• Sanskriti IAS - अखिल मूर्ति के निर्देशन में

Misleading the world through “greenwashing”

  • 21st November, 2022

(MainsGS3: Conservation, environmental pollution and degradation, environmental impact assessment.)

Context:

  • At the COP27 conference, Secretary-General of the United Nations (U.N.), António Guterres said, “We must have zero tolerance for net-zero greenwashing.”

About Greenwashing:

  • Greenwashing refers to misleading the general public into believing that companies, sovereigns or civic administrators are doing more for the environment than they actually are. 
  • This may involve making a product or policy seem more environmentally friendly or less damaging than it is in reality.
  • The phenomenon came into practice as consumers and regulators, owing to greater awareness and environmental consciousness, increasingly sought to explore planet-friendly, recyclable and sustainable ‘green’ products.

Process involved:

  • Although several companies, cities, states and regions have committed to reaching net-zero, in the absence of regulation, a lot of these pledges are not aligned with the science to achieve the same and do not have enough detail to be credible, the report notes.
  • Additionally, the inconsistent use of terms ‘net-zero’, ‘net-zero aligned’, ‘eco-friendly’, ‘green’ and ‘ecological’ among others are not accompanied with satisfactory evidence to substantiate their claims. 
  • Example: In April, the U.S. Federal Trade Commission penalized retailers and Walmart $5.5 million for misleading customers about their home furnishing products being made of bamboo. 
  • In reality, they were made of rayon — a fiber made from cellulose whose manufacturing entails the use of harmful chemicals such as sodium hydroxide that are hazardous to the environment.  

Why greenwashing:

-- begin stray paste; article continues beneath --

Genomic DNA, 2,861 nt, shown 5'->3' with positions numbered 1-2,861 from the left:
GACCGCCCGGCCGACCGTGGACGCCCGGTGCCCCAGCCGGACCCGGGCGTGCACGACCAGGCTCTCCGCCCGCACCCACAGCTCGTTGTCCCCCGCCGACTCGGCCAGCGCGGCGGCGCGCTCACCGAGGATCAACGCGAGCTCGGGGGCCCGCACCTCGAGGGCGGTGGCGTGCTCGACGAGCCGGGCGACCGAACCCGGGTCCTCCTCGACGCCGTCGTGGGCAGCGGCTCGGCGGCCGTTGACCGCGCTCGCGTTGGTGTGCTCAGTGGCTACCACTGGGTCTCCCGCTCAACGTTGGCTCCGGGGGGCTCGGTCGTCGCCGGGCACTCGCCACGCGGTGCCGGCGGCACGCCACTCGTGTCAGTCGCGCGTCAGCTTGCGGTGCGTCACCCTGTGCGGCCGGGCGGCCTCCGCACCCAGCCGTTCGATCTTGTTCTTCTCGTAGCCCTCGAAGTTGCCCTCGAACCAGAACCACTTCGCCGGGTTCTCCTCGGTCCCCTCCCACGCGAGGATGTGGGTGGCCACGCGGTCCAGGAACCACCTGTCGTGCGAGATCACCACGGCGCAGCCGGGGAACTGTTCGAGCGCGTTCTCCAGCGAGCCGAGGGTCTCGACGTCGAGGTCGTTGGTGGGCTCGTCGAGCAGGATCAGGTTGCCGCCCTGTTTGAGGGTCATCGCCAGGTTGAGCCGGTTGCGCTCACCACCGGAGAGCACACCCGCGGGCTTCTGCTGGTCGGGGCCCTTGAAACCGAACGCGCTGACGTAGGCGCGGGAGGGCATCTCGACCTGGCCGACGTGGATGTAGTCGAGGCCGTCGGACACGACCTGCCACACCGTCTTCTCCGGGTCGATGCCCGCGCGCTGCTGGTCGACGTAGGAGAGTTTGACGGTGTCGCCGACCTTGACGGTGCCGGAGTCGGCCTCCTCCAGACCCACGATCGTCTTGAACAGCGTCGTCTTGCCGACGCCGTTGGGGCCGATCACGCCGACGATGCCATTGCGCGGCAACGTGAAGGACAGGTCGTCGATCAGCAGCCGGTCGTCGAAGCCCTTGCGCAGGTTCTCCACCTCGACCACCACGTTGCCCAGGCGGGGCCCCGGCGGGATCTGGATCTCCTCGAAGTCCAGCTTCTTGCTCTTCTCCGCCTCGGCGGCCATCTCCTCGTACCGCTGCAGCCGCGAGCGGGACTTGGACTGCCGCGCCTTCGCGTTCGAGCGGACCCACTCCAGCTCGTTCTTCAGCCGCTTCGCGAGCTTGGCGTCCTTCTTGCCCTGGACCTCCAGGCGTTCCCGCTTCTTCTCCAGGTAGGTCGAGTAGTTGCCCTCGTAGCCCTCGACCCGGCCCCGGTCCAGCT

• It is done primarily for a company to either present itself as an ‘environment-friendly’ entity or for profit maximisation.  
  • The latter could be achieved by either introducing a product, catering to the inherent demand for environment-friendly products, or, in certain instances, using the larger idea as a premise to cut down on certain operational logistics and providing consumer essentials
  • If greenwash premised upon low-quality net zero pledges is not addressed, it will undermine the efforts of genuine leaders, creating both confusion, cynicism and a failure to deliver urgent climate action.

Combat ‘greenwashing’:

  • If the financial sector is to respond effectively to the demand for products that endeavor to introduce positive changes into the economy, it is imperative that ‘greenwashing’ is averted, and that customers are accorded the right information and standards.  
  • Institute norms for continuous enhancement of disclosures specific to ESG Schemes of Mutual Funds, with a particular focus on mitigating risks pertaining to mis-selling and ‘greenwashing’. 
  • Financial institutions immediately discontinue all lending, underwriting and investments in companies wanting to strengthen or expand their coal-related infrastructure such as power plants and mines.
  • Companies must work towards reducing emissions across their entire value chain and not limit the endeavour to only one part of the chain. 
  • The companies must not invest, through any means, in harnessing fossil fuels or engage in deforestation and other environmentally destructive activities.  
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